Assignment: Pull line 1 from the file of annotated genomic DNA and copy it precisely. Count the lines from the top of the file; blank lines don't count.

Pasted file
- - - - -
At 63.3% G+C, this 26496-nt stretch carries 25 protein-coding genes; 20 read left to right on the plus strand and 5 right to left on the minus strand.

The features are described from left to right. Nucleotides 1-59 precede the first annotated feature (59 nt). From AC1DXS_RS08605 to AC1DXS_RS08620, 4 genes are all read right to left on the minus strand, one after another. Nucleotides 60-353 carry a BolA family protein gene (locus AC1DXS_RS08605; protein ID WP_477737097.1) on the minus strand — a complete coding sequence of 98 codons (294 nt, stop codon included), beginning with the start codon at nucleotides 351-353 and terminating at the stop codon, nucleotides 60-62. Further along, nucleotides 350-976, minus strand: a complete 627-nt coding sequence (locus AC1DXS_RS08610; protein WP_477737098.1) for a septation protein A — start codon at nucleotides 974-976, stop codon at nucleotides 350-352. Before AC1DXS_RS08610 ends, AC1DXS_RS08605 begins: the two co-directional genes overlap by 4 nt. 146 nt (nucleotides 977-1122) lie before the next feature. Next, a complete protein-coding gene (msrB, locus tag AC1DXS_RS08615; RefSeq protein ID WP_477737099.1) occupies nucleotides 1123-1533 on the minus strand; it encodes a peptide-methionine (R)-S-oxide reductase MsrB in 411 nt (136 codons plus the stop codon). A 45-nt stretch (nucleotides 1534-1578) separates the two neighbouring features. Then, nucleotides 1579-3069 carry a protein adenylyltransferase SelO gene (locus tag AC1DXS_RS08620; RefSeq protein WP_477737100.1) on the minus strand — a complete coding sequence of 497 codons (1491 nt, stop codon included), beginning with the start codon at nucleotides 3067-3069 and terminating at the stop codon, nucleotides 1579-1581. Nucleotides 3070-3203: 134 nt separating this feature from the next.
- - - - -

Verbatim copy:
At 63.3% G+C, this 26496-nt stretch carries 25 protein-coding genes; 20 read left to right on the plus strand and 5 right to left on the minus strand.